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Carbon 14 - the post-bomb effect

Tuesday May 30th 2023

Why is 1954 a carbon-14 frontier? Atomic bombs and atmospheric nuclear testing have artificially increased the amount of carbon-14 in the air. CIRAM laboratories explain the significance of this change.


As early as the late 1940s, American researchers began using the properties of natural carbon-14 radioactivity to date organic matter. In the 50s, Nobel Prize-winning chemist Williard Franck Libby successfully dated Egyptian samples.

Today, carbon-14 dating (also known as radiocarbon dating) determines the time elapsed since the death of a living organism. This method has revolutionized archaeometry thanks to its ability to date wood, ivory, bone, teeth, linen, straw and all other organic materials.

The principle of carbon-14 dating

Carbon-14 is a radioactive isotope of carbon that disappears over time, so this method is based on measuring this quantity of carbon-14 present in the organism.

A living organism contains a constant quantity of carbon-14. When it dies, exchanges with the outside world cease and the quantity of carbon 14 decreases according to a known exponential law. We know that carbon-14 concentration is halved every 5730 years. Dating is therefore based on measuring the ratio of C14 to total carbon. It is possible to date organisms up to 60,000 years after their death; beyond that, the quantity of carbon 14 will be too low to be measured.

The measurement is carried out by mass spectrometry coupled to a particle gas pedal (AMS). This technique requires very little material (around 0.01g vs. 1g previously), little analysis time (less than an hour vs. several weeks previously) and brought more accurate measurements than before.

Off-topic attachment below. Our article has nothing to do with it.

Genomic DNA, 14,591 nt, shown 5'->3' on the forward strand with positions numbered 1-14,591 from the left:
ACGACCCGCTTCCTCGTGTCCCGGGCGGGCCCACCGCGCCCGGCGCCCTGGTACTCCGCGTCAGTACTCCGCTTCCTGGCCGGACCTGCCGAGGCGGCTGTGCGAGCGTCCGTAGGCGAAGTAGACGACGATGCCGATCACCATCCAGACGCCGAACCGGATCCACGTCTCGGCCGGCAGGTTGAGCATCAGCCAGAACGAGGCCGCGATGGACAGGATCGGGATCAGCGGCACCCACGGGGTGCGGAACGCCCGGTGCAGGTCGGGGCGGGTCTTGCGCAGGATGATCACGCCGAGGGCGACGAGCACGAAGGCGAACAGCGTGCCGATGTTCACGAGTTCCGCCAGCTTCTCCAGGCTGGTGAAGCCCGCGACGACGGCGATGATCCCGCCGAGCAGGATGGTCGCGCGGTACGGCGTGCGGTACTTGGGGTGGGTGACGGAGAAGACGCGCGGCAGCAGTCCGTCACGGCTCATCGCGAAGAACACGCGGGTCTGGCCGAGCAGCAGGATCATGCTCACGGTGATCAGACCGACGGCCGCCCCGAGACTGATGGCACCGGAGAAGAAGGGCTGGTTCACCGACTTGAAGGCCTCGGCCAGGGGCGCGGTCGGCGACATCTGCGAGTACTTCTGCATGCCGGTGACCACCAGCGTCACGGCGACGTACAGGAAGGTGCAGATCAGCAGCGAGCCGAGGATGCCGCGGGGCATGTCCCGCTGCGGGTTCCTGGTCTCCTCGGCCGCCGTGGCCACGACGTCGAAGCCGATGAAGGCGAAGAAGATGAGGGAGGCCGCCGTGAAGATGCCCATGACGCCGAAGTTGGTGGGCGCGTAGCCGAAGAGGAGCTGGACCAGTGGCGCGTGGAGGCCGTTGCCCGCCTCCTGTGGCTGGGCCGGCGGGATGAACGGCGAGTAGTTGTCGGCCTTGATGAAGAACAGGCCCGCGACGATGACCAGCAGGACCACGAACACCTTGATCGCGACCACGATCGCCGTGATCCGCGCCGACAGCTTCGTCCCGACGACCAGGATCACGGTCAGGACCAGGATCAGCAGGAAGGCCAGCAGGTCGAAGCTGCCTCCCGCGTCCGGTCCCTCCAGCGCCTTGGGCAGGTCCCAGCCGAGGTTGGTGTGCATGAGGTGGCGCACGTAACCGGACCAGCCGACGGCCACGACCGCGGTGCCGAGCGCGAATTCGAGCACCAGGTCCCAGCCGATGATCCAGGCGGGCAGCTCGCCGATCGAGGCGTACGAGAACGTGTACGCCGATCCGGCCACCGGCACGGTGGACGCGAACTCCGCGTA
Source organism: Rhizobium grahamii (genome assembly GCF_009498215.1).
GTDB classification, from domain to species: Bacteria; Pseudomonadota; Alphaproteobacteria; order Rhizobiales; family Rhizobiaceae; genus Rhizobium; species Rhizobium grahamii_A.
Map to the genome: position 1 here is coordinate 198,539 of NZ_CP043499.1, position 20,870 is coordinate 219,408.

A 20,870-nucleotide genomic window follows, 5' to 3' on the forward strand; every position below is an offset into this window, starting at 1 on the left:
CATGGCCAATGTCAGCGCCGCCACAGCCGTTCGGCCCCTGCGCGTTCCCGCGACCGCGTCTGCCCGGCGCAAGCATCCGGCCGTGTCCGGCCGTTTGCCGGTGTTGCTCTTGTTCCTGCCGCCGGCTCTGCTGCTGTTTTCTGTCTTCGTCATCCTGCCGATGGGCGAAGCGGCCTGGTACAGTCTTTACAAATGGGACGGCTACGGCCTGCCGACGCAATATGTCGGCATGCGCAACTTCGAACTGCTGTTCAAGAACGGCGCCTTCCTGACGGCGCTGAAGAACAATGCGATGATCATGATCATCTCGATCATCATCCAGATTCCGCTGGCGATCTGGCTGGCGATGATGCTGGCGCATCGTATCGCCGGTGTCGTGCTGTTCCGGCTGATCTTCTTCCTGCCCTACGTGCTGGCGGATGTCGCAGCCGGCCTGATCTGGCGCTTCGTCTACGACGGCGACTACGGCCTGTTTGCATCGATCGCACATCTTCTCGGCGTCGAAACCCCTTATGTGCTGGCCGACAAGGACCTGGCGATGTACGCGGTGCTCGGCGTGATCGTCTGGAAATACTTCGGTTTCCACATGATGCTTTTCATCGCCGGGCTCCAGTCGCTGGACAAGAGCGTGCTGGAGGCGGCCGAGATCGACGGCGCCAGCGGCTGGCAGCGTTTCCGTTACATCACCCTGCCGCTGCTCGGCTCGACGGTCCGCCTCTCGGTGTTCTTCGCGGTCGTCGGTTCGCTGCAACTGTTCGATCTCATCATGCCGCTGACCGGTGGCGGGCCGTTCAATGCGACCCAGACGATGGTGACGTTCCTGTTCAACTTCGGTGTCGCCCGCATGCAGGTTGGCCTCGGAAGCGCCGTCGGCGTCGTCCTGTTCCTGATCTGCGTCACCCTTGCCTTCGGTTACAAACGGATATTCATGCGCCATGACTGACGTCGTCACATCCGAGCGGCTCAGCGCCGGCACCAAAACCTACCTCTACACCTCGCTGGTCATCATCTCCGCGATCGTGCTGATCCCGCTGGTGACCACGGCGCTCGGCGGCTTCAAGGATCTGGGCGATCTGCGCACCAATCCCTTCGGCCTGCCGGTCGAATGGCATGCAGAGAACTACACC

The calibration of results

The amount of carbon 14 remaining in a material is proportional to its age. Radiocarbon age is expressed in BP (before present) years. What is known as "carbon 14 present" was fixed by Libby in 1950, and radiocarbon age is calculated on the assumption that C14 concentration has been constant over time, which is not the case.

In fact, carbon-14 content varies according to several factors such as solar activity, climate change or industrial activity. The results obtained must therefore be corrected, a process known as calibration. CIRAM laboratories use calibration curves to transform the BP age into a calibrated date interval, which is then associated with a probability percentage. Only this result will have any scientific significance.

The recent past, the post-bomb effect

The nuclear bombs on Japan in 1945 and atmospheric nuclear testing in the following years led to massive radiocarbon production from 1954 onwards, until its concentration almost doubled in 1964 and 1965. This makes it possible to draw a strict line between organisms that lived before and after 1954. This boundary is ideal for spotting recent fakes. The main problem encountered concerns living beings that lived after 1954, with abnormally high 14C concentrations far exceeding the "normal" concentration. This is why carbon-14 dating is so relevant for recent objects, even very recent ones. Indeed, for the post-1954 period, dating accuracy is only a few years.

But there is an ambivalence to the accuracy of the results. Concentration rises more rapidly until 1965, after the 1963 partial nuclear test ban treaty. After this date, radiocarbon content decreases again, with a gradual return to natural isotope ratios. Calibration is therefore complex, depending on the date of the materials to be analyzed. This phenomenon also biases the a posteriori probability distribution, as the "slope" before the maximum is "steeper" than after. This fact therefore induces a probability distribution artificially more in favor of the post 1964-1965 part.